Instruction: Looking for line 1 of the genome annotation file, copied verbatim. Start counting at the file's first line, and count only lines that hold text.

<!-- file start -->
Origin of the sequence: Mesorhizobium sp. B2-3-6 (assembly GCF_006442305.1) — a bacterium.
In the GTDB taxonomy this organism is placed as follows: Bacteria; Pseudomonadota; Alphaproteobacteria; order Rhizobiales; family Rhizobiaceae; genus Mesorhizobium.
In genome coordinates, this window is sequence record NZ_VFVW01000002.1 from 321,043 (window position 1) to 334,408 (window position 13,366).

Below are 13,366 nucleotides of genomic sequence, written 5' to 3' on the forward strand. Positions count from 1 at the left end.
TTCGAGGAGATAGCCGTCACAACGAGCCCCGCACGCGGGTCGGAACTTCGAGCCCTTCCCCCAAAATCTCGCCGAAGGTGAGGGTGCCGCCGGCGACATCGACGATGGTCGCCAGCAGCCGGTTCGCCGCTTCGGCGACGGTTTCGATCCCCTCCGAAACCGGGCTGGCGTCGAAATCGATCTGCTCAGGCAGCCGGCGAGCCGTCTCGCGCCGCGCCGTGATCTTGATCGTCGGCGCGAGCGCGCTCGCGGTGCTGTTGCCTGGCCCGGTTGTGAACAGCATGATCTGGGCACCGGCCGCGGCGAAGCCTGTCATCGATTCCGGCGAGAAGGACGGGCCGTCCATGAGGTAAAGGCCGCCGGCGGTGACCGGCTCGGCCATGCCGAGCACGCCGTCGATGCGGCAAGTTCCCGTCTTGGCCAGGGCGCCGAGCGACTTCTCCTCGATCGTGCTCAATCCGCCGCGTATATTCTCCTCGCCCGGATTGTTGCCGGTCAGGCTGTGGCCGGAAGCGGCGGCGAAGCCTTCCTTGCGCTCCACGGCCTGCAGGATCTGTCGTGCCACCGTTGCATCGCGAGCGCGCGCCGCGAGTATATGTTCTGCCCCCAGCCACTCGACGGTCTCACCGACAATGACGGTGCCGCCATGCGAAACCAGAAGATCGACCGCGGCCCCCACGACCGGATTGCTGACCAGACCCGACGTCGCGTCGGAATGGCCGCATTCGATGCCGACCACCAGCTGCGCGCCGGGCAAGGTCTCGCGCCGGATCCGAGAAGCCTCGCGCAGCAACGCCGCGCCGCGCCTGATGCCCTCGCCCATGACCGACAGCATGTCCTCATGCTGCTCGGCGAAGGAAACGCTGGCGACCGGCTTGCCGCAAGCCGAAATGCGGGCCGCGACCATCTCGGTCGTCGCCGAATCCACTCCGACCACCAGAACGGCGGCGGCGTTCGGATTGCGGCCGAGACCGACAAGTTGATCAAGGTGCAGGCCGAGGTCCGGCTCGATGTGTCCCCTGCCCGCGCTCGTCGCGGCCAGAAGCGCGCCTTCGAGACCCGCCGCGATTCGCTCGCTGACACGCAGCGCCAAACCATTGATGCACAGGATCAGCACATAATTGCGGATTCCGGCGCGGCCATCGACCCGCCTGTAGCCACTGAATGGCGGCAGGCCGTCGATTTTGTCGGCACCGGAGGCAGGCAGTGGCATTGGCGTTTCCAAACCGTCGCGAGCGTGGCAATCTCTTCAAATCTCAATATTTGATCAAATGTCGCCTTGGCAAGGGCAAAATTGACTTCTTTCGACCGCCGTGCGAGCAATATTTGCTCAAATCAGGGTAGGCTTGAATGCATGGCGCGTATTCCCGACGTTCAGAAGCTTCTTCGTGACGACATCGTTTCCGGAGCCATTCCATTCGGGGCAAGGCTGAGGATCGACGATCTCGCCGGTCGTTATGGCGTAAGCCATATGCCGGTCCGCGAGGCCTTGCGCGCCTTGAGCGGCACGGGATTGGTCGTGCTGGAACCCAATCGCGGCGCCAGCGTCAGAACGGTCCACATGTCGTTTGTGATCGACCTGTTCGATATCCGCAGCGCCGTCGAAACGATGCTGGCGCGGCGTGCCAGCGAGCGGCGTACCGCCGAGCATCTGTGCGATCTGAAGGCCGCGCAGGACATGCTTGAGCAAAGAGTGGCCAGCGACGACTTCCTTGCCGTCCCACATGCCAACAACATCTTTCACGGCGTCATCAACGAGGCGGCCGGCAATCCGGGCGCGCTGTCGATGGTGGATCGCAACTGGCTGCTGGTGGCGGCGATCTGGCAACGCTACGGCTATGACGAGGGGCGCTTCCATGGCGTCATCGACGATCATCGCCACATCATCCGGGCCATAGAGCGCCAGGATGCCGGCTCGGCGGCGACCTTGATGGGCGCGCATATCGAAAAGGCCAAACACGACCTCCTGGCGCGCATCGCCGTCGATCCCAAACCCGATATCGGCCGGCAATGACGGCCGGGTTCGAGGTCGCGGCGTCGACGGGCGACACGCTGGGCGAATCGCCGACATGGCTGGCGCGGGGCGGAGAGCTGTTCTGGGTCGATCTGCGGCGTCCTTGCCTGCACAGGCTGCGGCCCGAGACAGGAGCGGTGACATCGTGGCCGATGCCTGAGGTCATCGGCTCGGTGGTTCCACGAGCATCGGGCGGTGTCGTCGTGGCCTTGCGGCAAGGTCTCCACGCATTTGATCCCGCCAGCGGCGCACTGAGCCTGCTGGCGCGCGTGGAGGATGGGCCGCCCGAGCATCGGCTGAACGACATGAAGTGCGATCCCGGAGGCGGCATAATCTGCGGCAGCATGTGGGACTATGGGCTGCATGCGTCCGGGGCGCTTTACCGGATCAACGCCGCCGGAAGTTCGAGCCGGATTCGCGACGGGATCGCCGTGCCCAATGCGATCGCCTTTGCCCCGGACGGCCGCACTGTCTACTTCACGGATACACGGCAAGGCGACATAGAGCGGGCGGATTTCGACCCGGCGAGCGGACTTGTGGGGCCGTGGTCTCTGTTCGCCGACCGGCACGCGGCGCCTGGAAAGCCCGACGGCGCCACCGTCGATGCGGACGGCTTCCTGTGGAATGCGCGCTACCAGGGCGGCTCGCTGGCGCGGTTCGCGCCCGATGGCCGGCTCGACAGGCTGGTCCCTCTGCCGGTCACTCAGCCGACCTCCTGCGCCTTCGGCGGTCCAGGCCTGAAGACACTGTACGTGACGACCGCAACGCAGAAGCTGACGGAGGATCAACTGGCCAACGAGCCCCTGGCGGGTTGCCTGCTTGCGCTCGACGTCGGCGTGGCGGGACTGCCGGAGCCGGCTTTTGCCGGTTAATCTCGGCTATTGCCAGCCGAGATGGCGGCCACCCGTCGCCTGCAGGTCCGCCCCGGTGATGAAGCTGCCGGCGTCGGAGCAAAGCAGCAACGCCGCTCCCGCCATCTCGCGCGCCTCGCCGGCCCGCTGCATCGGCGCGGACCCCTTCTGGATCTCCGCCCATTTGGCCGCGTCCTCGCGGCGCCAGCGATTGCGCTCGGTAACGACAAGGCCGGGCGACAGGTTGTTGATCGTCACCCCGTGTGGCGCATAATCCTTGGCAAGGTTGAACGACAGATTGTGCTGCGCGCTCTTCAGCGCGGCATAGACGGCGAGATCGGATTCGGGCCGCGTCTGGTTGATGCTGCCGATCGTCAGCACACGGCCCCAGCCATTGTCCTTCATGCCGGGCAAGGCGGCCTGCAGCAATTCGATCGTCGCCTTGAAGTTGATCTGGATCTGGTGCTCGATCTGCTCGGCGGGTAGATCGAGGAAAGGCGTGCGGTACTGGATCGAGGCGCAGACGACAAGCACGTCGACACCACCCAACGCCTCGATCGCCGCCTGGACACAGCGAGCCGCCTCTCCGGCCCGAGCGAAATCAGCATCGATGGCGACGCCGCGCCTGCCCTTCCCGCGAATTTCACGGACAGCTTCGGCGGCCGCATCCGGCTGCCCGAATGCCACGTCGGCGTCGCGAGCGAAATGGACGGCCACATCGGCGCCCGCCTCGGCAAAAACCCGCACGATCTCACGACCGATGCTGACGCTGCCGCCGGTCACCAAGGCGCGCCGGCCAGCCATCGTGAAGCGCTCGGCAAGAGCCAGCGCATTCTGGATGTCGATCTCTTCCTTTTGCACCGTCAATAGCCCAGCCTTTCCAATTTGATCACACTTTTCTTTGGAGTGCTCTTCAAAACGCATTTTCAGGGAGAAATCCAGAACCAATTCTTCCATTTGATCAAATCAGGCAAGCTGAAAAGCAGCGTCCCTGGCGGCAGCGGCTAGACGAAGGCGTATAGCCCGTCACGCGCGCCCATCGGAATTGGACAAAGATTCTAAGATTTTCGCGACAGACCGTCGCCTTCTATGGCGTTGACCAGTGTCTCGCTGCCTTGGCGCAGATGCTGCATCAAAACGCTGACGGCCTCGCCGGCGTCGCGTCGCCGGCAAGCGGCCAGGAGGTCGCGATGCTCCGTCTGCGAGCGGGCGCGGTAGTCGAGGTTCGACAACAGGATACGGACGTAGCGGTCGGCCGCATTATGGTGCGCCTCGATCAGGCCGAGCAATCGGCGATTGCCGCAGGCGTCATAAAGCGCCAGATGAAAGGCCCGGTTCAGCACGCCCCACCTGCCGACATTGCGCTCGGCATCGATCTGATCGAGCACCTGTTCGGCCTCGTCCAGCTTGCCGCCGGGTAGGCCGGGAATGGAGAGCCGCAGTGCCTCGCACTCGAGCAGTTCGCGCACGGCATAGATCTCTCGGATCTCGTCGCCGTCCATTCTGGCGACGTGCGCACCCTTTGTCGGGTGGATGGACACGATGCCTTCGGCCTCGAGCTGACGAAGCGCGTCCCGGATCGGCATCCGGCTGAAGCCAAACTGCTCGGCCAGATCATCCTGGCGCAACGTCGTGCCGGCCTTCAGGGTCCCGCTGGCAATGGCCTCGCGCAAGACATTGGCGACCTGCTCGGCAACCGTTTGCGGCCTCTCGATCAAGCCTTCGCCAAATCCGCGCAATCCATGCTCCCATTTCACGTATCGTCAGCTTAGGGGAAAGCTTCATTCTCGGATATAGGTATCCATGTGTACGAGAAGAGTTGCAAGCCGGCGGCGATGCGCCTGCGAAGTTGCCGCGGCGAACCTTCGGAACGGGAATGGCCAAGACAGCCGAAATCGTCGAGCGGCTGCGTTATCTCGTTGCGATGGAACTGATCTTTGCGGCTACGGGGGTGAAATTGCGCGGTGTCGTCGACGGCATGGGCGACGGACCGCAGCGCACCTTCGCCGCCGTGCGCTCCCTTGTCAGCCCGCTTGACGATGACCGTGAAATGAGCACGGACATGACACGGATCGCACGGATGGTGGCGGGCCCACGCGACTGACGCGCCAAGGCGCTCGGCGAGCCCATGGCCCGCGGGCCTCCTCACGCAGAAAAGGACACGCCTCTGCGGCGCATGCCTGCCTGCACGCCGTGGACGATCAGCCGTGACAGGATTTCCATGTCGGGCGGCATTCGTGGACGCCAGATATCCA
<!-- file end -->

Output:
Origin of the sequence: Mesorhizobium sp. B2-3-6 (assembly GCF_006442305.1) — a bacterium.